The Commonwealth Bank is set to pay a $700 million penalty to resolve money laundering allegations stemming from its implementation of intelligent deposit machines.
The bank said in a statement that it had entered an agreement with the financial regulator AUSTRAC but noted it still had to be approved by the federal court.
If that occurs, it will mean CBA will have paid out a civil penalty that is close to double what the bank had expected to pay back in February this year.
CBA said that as part of the proposed settlement, it “admitted further contraventions of Australia’s Anti-Money Laundering and Counter-Terrorism (AML/CTF) Act, beyond those already admitted, including contraventions in risk procedures, reporting, monitoring and customer due-diligence”.
Until now, the bank had been disputing some extra allegations made by AUSTRAC once proceedings had been filed.
“While it still needs to be approved by the federal court, [this agreement] brings certainty to one of the most significant issues we have faced,” CBA CEO Matt Comyn said.
“While not deliberate, we fully appreciate the seriousness of the mistakes we made.
“Our agreement today is a clear acknowledgement of our failures and is an important step towards moving the bank forward.”
The bank was accused by AUSTRAC last August of enabling $77 million of suspicious transactions over three years to flow through its fleet of intelligent deposit machines (IDMs) thanks to ineffective fraud controls.
The financial regulator claimed CBA did not assess the money laundering and terrorism financing risk of the IDMs before they were rolled out in 2012, and only conducted an assessment three years later.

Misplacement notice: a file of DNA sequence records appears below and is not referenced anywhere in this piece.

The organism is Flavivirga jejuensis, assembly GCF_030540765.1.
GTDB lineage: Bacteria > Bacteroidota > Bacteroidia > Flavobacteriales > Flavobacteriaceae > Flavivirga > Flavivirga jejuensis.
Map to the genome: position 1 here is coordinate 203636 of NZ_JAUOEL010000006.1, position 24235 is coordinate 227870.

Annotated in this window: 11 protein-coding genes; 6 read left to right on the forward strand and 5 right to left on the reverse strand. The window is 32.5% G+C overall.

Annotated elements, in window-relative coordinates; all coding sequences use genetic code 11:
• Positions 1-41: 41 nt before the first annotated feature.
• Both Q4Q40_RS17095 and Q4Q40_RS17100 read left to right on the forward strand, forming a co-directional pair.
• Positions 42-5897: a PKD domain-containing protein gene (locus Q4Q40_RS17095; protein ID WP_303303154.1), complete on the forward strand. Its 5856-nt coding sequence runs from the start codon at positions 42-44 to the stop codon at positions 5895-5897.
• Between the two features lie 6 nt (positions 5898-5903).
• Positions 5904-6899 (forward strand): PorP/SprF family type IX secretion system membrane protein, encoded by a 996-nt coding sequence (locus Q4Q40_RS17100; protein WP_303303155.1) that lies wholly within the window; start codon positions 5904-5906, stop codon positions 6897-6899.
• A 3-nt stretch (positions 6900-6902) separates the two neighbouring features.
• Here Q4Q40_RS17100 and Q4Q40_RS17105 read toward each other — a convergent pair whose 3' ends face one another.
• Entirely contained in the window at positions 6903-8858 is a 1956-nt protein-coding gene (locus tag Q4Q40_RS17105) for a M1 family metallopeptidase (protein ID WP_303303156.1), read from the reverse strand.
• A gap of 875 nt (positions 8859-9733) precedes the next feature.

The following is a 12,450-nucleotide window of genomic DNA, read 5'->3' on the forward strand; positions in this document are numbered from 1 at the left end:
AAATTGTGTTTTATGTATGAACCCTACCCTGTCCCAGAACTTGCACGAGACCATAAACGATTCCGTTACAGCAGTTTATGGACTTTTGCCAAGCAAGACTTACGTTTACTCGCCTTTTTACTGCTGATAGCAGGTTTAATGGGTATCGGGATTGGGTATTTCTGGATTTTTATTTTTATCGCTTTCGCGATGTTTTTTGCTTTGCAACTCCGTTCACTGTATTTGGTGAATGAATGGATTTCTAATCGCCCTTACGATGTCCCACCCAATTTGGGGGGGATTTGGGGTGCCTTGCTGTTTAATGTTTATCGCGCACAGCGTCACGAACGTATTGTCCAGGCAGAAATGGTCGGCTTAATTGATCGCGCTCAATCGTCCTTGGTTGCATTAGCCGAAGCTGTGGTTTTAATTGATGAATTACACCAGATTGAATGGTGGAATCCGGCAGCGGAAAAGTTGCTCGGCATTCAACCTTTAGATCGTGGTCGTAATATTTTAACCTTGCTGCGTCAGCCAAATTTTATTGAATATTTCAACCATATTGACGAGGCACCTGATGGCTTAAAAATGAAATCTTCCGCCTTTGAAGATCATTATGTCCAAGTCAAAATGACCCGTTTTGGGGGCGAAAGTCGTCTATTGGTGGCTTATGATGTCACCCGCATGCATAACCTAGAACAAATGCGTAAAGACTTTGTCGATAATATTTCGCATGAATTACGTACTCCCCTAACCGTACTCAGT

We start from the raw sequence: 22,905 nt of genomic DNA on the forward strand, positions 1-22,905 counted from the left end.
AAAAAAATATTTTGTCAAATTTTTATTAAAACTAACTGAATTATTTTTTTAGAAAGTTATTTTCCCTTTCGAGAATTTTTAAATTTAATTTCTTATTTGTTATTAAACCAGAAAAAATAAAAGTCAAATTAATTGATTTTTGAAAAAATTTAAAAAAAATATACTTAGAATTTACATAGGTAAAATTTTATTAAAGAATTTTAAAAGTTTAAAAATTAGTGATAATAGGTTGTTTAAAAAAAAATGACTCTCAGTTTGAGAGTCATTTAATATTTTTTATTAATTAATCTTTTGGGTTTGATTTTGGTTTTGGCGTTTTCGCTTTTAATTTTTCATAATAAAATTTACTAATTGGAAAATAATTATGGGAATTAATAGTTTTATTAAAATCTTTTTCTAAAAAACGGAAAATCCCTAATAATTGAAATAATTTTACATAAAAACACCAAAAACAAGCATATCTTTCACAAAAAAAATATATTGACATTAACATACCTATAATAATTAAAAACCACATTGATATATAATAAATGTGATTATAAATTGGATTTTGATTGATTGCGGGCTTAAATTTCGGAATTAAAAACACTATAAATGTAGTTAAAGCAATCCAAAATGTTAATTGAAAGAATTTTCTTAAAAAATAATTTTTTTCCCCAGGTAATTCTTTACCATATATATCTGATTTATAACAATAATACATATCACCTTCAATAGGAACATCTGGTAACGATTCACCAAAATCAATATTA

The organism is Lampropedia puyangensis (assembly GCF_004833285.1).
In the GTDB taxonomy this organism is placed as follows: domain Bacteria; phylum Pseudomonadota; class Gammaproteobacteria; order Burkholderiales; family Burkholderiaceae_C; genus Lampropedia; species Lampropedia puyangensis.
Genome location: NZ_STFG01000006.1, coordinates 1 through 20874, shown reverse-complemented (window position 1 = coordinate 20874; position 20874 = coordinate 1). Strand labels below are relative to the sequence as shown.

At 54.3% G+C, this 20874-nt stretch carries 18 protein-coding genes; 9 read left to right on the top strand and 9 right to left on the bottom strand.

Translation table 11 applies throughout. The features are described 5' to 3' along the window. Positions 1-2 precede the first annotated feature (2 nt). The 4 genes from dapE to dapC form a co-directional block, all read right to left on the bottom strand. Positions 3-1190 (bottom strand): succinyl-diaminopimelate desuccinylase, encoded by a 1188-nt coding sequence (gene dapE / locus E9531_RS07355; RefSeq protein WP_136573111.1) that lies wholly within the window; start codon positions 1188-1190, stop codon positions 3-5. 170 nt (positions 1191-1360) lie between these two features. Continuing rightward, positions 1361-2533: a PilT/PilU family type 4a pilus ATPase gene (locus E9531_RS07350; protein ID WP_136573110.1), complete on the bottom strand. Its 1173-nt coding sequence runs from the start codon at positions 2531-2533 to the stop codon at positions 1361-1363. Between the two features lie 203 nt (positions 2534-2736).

The IDMs instantly credited cash and cheque deposits to a recipient's account, and made the funds immediately available for transfer, including internationally. They also had no daily transaction limit.
CBA at one stage blamed a coding error in the software underpinning the IDM fleet for the failure to submit AML/CTF reports to AUSTRAC as required.
Comyn said the bank had spent $400 million so far “on systems, processes and people relating to AML/CTF compliance” following the incident.
“We have started implementing our response to the recommendations provided to us by our prudential regulator, APRA, to ensure our governance, culture and accountability frameworks and practices meet the high standards expected of us,” he said.
CBA said it would “recognise a $700 million provision in its financial statements for the full year ending 30 June 2018 which will be announced on August 8”.
The bank has also agreed to pay AUSTRAC’s court costs of $2.5 million.